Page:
In Japan, a Competition Transforms Truck Beds Into Garden Beds
As the world adapts to pandemic life, we’ve seen creativity heroically emerge, in nearly every sector, amid limitations. One big idea to sprout from restrictions, started in 2016, that’s perfectly suited for this moment: Japan’s annual Kei Truck Garden Contest in Osaka, which brings nature closer to city-dwellers in the form of compact, foliage-filled creations. (The date for this year’s event has yet to be announced.)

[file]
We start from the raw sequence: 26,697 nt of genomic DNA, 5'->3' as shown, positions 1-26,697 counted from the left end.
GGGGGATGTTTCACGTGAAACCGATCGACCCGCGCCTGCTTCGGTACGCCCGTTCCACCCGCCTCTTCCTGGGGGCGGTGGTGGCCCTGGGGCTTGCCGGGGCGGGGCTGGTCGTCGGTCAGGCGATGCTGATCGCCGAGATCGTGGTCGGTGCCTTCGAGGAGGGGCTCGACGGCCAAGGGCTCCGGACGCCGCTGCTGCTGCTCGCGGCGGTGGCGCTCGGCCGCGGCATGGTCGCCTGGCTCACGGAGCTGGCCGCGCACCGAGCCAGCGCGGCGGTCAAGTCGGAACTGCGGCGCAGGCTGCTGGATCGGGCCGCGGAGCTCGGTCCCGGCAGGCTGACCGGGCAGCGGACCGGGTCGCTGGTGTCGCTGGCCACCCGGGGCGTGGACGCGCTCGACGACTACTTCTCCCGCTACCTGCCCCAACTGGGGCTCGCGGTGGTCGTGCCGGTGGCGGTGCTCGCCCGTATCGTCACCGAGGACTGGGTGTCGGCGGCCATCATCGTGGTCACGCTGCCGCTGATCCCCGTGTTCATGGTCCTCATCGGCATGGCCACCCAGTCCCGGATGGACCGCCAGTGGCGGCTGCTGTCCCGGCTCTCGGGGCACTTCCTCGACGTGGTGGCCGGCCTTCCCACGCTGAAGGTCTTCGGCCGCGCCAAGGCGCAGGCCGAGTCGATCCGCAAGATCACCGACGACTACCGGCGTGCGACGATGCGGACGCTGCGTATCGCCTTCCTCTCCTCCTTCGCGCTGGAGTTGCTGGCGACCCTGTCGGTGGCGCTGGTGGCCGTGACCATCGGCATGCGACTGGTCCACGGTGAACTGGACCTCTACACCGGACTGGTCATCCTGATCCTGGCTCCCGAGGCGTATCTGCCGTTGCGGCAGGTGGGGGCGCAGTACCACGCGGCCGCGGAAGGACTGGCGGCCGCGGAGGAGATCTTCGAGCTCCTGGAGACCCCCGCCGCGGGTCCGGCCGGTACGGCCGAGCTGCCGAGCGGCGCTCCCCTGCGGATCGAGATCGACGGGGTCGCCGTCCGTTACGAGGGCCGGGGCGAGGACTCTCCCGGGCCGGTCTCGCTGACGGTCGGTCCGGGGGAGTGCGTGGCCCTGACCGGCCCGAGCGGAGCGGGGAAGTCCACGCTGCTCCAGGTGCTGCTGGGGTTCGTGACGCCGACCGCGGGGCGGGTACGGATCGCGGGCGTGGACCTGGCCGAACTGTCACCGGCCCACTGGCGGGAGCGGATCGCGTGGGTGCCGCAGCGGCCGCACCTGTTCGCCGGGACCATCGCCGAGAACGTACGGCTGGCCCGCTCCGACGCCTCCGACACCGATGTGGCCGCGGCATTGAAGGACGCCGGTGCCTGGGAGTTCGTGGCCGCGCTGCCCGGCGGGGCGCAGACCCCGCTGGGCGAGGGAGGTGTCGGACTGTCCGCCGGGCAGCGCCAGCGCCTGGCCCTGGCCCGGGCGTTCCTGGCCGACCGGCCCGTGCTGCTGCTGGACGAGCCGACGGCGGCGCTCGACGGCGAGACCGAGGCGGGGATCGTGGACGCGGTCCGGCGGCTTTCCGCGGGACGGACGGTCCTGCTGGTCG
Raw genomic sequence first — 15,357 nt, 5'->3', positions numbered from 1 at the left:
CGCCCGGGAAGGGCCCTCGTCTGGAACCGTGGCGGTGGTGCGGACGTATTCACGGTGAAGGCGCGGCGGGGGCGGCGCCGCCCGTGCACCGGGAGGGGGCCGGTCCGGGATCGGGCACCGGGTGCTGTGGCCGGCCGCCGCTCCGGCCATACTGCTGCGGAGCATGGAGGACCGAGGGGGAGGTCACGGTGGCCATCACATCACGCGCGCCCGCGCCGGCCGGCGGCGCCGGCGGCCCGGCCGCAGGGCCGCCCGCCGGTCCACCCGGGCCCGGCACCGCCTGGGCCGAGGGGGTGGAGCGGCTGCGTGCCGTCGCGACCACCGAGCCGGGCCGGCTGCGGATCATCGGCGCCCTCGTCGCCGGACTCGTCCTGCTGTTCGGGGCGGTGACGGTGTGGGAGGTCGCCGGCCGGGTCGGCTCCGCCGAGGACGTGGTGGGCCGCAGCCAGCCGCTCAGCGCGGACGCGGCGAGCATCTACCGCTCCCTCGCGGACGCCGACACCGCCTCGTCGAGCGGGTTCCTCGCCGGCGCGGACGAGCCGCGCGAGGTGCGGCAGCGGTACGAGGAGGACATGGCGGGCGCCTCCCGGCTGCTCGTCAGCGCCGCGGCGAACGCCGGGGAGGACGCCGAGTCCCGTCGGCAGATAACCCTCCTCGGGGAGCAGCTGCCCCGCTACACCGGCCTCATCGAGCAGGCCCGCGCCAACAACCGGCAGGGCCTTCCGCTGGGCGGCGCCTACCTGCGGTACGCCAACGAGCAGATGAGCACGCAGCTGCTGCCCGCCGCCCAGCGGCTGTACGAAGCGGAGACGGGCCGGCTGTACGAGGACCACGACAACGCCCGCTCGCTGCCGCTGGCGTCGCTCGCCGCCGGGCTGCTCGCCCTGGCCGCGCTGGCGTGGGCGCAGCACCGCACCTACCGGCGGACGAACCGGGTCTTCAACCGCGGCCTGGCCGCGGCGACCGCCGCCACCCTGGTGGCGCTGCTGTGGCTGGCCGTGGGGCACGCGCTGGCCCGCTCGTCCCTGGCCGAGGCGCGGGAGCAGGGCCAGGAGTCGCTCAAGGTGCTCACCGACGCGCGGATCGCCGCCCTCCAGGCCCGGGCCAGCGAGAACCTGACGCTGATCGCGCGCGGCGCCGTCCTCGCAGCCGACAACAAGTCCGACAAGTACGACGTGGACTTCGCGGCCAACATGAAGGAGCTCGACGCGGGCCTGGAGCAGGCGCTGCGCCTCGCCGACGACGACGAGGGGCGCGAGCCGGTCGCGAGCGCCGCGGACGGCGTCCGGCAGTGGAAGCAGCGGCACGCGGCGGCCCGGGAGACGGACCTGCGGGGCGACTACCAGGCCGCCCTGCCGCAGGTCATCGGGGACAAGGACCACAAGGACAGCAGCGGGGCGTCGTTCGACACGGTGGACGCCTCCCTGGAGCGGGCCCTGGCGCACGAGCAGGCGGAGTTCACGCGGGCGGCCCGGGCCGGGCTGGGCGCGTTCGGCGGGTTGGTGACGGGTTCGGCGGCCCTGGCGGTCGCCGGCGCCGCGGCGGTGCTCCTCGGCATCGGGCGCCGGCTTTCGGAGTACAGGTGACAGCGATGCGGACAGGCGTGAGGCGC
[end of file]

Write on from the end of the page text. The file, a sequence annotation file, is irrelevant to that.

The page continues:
This competition challenges members in various branches of the Japan Federation of Landscape Contractors to build a green space on the back of a “kei,” or kei-tora, a small flat-bed truck that’s often used to ferry lawn and garden gear to local work sites. To create a sense of drama, participants construct their patches of plants at a designated site mere hours before a jury arrives to assess each environment’s planning, design, and execution. Over the years, gardeners have managed to squeeze an increasingly sophisticated array of features into their tiny plots, including bamboo pergolas, shoji screens, mossy rock formations, and cascading streams. The final works, lined up along streets for public viewing, are a poetic demonstration of how to flourish in the face of constraint.